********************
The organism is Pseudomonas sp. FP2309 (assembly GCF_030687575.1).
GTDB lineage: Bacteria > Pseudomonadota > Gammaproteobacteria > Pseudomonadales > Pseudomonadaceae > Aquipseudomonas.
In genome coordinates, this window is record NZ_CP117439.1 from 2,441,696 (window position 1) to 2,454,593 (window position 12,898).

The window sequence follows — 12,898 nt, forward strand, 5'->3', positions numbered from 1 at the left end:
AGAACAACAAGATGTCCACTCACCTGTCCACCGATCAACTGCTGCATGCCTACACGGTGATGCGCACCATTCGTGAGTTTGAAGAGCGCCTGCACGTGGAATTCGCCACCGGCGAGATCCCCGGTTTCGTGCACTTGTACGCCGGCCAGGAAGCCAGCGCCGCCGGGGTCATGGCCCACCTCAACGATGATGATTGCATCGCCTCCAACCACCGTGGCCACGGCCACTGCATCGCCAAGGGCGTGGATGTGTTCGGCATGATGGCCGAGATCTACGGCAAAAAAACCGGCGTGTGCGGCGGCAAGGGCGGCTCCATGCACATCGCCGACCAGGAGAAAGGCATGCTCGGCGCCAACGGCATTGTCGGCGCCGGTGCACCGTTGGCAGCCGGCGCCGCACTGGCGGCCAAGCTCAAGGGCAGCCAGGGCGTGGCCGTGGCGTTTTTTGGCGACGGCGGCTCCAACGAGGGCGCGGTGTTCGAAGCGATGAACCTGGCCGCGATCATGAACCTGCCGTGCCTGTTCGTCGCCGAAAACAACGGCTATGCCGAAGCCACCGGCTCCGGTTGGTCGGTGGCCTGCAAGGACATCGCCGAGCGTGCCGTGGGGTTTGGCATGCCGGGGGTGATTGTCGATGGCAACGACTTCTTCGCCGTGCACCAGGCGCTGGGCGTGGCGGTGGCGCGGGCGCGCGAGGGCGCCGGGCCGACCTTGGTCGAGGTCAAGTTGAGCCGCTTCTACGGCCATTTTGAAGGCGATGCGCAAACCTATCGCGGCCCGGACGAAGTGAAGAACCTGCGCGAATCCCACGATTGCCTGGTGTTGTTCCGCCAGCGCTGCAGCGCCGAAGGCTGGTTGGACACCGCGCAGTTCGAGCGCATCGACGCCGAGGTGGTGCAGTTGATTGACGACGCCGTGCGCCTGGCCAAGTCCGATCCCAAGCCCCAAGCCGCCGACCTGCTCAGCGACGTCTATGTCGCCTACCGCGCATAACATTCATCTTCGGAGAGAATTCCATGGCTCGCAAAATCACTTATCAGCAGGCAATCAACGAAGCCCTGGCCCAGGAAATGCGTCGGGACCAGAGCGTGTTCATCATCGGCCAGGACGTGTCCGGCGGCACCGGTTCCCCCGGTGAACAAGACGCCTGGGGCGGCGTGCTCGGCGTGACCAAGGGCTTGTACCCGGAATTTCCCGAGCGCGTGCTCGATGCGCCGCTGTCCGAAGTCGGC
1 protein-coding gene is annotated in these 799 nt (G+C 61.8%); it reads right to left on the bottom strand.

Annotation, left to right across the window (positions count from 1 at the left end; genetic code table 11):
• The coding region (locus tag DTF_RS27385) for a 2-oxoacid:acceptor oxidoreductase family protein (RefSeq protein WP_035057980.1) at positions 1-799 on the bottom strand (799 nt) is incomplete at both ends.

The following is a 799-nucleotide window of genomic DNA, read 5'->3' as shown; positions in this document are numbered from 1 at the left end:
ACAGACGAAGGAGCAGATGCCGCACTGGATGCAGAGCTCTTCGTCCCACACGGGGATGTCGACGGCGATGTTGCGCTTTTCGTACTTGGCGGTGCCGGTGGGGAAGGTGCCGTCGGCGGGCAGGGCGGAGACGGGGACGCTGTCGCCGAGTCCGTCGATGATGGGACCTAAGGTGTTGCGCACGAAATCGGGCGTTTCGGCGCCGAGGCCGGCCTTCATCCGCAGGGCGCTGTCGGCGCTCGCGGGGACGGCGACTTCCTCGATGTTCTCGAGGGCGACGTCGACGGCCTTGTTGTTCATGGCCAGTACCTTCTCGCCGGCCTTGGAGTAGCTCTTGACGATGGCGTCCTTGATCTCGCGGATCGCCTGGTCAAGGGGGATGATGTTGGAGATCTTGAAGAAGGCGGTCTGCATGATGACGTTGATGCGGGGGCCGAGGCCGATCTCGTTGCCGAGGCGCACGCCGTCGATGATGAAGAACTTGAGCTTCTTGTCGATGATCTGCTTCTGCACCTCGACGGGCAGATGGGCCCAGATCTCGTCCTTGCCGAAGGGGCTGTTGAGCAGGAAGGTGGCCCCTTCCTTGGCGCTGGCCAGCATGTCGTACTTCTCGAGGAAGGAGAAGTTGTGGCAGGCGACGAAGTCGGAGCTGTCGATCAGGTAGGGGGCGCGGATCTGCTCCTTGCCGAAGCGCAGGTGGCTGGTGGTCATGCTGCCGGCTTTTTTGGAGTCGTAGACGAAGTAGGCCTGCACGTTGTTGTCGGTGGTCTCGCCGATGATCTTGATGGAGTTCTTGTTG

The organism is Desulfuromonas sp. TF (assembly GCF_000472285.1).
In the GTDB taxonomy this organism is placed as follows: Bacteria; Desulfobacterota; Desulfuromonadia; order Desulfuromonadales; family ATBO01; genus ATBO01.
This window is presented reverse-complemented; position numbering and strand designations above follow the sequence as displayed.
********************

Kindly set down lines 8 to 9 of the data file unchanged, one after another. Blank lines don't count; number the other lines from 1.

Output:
• The coding region (locus tag DTF_RS27385) for a 2-oxoacid:acceptor oxidoreductase family protein (RefSeq protein WP_035057980.1) at positions 1-799 on the bottom strand (799 nt) is incomplete at both ends.

The following is a 799-nucleotide window of genomic DNA, read 5'->3' as shown; positions in this document are numbered from 1 at the left end: